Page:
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There's a Movement to Get More Schools to Teach Black History and it's Being Led by Teens

Before a fateful trip to the National Museum of African American History and Culture in Washington, Alana Mitchell said she didn't feel like she was Black enough to own African American history as her own.

But she found her place in history within its walls, along with a handful of her classmates from Dr. Martin Luther King Jr. Early College, a middle and high school in Denver, Colorado.

During the high school's 2019 visit to the DC museum, students, including Alana were overcome with emotion. They felt heartbreak, anger and confusion. They were surrounded by the rich history of Black artists, politicians and activists at the museum, so why weren't they taught anything about them in class?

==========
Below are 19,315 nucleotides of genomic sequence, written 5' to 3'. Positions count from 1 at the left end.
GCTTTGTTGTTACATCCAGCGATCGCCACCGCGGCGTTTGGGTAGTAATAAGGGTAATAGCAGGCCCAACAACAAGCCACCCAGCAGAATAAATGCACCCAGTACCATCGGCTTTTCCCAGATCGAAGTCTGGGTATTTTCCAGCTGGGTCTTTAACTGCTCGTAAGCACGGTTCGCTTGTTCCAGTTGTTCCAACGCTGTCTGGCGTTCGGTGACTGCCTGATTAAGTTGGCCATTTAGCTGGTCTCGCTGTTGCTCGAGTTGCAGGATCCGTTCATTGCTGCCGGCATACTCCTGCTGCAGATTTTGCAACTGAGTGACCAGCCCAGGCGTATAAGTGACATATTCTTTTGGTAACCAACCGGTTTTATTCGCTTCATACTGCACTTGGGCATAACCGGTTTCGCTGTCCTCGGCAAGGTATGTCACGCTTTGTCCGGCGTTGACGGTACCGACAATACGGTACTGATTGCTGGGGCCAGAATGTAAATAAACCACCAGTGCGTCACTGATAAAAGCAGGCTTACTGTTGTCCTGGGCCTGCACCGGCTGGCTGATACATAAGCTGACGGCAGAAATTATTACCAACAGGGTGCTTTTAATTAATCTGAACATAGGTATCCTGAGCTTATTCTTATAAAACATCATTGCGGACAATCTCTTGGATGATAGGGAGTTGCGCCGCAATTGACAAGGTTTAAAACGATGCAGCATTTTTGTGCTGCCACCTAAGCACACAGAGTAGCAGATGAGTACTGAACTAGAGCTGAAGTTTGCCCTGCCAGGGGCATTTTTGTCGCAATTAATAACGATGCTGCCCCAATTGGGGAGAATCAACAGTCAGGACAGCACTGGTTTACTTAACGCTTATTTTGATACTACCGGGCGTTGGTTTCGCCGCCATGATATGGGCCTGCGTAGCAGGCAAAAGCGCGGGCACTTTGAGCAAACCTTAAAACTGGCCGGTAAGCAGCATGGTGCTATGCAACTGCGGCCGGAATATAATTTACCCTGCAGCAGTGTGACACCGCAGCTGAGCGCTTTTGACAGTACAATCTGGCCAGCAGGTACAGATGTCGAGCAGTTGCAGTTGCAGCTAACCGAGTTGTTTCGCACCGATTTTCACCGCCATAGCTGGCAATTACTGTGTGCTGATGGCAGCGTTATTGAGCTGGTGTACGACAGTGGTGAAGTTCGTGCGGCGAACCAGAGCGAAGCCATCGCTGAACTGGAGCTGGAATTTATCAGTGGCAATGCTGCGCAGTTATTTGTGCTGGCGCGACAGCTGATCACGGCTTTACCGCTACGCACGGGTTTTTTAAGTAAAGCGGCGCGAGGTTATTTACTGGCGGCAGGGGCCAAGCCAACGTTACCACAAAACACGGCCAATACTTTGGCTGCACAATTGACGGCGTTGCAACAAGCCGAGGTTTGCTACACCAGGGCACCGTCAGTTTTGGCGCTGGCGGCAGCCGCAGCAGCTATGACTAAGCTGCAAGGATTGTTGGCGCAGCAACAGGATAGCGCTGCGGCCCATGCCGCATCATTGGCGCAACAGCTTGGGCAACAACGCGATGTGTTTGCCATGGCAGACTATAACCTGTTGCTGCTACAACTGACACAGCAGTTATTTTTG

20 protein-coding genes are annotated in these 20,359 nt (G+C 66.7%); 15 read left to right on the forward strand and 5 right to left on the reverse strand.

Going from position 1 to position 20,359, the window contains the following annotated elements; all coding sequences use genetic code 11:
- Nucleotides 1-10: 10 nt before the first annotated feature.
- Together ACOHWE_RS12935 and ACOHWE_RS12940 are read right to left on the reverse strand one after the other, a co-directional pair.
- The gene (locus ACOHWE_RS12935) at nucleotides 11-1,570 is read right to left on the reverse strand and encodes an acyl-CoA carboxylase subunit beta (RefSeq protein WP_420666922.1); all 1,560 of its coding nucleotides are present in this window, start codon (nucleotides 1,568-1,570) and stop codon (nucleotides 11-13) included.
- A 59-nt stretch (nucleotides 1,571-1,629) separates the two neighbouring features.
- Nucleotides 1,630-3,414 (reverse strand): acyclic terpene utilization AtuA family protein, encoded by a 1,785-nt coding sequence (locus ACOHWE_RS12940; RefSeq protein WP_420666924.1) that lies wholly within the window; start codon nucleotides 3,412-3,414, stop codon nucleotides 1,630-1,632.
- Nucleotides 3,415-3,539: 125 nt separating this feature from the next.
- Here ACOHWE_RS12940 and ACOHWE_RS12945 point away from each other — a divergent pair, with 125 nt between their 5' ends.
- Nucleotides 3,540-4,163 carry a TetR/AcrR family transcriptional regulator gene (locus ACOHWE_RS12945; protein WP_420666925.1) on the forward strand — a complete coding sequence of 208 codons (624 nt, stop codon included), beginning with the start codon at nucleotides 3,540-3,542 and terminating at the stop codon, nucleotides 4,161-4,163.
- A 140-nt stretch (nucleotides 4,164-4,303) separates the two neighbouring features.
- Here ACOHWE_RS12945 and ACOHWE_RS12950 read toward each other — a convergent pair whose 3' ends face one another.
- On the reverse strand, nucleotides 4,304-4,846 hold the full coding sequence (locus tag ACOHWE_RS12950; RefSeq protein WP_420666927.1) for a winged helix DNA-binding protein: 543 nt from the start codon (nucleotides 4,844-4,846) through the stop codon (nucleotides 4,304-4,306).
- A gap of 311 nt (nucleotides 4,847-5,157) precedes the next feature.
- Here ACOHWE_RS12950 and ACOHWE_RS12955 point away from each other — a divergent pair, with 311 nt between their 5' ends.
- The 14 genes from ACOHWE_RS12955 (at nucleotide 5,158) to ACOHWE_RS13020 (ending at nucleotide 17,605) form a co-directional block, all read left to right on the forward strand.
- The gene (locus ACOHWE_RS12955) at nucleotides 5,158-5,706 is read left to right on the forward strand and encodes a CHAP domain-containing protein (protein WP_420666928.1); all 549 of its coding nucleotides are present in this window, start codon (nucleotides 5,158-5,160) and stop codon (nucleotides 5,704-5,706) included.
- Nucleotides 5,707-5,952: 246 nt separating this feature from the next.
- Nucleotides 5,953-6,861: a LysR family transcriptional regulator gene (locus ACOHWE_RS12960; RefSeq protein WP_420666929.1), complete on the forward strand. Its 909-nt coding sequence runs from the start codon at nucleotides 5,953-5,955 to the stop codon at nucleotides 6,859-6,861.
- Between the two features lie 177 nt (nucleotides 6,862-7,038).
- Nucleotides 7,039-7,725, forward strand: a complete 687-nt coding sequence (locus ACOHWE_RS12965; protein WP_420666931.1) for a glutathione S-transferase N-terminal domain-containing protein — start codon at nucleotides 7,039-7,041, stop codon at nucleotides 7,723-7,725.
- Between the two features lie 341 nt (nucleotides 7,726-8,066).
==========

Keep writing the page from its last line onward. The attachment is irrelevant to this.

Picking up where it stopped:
"It's sad that we had to travel 1,000 miles away to learn about ourselves," Alana said. "And if we hadn't traveled 1,000 miles away, where would we be right now?"

So Alana and her classmates made a demand to their school board -- require African American studies courses at every Denver public school, and teach Black history in every grade.

So far, they've guaranteed a course at their own school with plans for expansion. It's a victory, if an incomplete one.

In the thick of a nationwide reckoning with racism and a pandemic that's disproportionately killed Black Americans, students and faculty in local communities across the nation are demanding better Black history programs in schools. From lesson plans that lay bare the horrors of the Tulsa race massacre to literature units that center Black authors and Black experiences, young activists and their faculty supporters see an urgent need for education reform.

Read entire article at CNN